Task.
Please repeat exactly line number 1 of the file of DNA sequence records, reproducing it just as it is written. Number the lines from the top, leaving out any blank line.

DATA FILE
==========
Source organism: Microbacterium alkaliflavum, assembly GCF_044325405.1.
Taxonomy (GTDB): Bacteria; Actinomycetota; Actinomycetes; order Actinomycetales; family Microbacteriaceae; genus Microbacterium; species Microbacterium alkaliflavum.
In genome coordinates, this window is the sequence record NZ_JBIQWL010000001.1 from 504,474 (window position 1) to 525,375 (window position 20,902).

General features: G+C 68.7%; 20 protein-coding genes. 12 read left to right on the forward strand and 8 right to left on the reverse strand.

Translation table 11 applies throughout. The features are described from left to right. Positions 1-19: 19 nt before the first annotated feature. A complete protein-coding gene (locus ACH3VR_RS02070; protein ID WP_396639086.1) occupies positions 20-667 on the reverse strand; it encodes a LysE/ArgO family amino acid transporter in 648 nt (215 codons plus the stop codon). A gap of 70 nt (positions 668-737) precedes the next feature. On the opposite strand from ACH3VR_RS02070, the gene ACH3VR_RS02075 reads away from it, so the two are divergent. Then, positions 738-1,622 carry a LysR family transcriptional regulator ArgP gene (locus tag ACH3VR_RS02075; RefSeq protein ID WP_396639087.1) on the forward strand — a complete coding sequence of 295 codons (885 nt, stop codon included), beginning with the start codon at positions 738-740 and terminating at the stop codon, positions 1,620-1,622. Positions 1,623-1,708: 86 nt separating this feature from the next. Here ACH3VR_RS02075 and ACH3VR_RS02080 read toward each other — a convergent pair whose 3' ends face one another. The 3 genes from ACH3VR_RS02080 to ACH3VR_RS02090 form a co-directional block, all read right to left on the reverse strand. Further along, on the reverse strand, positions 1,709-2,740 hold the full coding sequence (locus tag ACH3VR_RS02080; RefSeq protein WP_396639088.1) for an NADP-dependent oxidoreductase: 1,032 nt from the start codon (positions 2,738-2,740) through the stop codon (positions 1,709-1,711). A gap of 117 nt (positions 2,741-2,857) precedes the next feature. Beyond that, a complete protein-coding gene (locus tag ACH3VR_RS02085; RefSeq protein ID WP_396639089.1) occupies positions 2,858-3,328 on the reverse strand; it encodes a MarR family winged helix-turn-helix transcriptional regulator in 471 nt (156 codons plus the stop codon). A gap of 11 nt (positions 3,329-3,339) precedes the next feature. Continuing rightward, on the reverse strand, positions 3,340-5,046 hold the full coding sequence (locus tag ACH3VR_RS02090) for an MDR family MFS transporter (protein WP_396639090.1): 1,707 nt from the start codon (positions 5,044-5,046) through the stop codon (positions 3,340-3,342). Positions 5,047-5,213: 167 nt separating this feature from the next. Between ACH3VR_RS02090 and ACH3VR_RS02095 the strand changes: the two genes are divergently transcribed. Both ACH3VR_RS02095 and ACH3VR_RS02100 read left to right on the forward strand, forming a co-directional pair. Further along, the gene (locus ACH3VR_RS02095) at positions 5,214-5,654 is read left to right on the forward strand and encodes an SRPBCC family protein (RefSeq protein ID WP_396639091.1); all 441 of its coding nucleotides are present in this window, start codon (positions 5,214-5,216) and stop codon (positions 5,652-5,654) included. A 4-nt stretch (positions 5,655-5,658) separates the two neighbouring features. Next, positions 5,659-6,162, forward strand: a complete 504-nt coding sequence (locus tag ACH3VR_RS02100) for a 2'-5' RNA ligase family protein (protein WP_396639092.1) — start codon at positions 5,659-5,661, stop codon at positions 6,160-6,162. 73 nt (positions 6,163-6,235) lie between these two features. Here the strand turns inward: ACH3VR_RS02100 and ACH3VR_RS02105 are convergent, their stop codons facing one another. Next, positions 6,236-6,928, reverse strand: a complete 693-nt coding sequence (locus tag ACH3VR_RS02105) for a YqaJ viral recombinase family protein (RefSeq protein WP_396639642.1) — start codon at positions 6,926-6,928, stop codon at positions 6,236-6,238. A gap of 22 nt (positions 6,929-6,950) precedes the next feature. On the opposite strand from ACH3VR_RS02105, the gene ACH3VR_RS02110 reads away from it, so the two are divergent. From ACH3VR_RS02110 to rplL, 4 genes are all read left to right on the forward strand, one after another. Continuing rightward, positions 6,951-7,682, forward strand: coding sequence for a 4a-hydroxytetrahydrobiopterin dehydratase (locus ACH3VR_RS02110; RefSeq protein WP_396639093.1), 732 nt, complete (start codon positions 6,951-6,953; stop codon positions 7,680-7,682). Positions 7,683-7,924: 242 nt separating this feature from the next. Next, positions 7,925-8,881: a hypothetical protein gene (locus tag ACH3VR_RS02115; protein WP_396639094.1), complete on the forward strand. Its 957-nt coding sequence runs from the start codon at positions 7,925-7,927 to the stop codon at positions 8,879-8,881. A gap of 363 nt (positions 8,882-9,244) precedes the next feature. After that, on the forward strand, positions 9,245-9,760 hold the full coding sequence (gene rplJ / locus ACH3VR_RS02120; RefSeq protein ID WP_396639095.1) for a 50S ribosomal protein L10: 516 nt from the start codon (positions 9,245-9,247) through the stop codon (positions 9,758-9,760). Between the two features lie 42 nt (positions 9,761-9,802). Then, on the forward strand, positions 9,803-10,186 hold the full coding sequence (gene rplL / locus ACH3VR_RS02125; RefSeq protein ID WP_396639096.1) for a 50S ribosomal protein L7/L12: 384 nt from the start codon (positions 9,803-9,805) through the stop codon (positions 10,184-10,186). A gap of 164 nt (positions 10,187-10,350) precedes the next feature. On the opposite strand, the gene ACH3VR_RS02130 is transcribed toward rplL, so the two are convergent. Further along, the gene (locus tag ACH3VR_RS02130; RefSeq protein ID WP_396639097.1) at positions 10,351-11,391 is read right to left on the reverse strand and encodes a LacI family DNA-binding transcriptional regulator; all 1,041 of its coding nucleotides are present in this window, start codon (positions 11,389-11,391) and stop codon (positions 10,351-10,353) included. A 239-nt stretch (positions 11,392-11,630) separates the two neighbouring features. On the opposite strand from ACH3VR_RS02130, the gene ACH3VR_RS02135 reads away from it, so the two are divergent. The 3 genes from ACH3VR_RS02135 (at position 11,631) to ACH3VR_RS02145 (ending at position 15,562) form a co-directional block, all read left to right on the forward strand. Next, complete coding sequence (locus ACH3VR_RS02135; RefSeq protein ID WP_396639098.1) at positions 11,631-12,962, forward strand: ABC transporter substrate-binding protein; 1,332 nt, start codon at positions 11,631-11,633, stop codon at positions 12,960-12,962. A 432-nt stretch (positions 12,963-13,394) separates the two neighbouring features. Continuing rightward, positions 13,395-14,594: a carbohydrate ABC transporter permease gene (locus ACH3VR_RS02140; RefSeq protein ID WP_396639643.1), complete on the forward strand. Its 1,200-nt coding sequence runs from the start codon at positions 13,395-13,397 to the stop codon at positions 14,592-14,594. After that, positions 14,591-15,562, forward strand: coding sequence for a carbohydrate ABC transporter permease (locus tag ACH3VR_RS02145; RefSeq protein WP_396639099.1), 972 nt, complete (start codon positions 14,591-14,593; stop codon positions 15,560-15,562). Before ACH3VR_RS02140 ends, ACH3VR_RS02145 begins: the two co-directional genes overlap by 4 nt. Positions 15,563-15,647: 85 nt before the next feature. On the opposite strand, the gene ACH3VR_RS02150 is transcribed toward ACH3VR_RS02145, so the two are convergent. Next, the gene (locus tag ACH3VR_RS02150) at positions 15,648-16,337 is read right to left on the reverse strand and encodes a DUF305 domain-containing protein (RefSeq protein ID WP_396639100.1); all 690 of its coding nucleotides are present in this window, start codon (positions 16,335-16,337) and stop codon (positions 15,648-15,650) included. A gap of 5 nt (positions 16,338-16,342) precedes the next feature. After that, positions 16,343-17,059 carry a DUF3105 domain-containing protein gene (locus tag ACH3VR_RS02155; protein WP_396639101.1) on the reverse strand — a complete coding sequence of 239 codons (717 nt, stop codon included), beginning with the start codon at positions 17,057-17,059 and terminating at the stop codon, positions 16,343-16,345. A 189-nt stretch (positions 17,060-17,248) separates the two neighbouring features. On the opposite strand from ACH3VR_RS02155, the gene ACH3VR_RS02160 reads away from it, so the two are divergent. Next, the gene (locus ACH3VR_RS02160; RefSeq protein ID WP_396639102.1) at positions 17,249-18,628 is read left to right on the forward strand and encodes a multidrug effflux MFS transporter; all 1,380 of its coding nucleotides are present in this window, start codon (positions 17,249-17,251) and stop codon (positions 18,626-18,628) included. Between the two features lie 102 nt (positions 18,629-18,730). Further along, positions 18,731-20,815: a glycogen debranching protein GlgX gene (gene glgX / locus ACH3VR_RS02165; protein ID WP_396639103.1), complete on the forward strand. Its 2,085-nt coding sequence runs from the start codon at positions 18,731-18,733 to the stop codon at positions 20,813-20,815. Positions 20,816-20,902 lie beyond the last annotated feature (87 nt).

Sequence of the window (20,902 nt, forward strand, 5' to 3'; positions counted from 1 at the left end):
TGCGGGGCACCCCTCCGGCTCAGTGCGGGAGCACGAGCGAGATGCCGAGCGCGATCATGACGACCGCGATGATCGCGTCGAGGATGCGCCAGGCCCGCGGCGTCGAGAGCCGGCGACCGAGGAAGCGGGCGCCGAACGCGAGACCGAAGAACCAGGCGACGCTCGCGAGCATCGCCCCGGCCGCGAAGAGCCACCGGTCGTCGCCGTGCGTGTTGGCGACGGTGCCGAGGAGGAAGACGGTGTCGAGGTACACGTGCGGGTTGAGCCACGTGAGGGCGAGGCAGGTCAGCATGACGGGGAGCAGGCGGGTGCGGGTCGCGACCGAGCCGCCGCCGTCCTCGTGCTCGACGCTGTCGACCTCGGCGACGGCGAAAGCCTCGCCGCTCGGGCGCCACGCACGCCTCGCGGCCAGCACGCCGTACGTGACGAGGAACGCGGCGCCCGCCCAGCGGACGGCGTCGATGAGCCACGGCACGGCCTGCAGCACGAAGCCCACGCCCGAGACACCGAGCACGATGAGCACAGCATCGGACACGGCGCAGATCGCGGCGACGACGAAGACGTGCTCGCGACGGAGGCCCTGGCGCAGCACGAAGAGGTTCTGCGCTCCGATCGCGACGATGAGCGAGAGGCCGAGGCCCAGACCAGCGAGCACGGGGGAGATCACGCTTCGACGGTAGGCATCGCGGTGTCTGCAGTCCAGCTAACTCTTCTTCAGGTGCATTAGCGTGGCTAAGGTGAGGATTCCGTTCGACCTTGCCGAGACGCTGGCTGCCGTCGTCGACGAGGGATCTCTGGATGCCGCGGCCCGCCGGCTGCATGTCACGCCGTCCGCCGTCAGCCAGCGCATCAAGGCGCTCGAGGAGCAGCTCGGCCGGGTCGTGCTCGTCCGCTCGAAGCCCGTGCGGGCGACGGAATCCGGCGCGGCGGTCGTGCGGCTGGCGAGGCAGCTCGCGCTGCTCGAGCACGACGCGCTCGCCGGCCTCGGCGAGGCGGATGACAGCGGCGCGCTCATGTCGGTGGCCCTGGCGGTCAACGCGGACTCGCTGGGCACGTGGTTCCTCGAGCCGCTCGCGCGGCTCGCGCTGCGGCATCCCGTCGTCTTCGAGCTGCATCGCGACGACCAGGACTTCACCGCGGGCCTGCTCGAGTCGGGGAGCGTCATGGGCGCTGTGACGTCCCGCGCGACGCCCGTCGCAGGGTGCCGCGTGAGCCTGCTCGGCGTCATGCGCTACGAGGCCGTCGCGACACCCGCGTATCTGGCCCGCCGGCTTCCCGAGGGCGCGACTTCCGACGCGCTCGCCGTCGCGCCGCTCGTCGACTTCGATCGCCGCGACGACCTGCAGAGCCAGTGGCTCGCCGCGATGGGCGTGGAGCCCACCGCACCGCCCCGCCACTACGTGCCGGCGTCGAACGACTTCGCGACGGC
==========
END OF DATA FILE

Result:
Source organism: Microbacterium alkaliflavum, assembly GCF_044325405.1.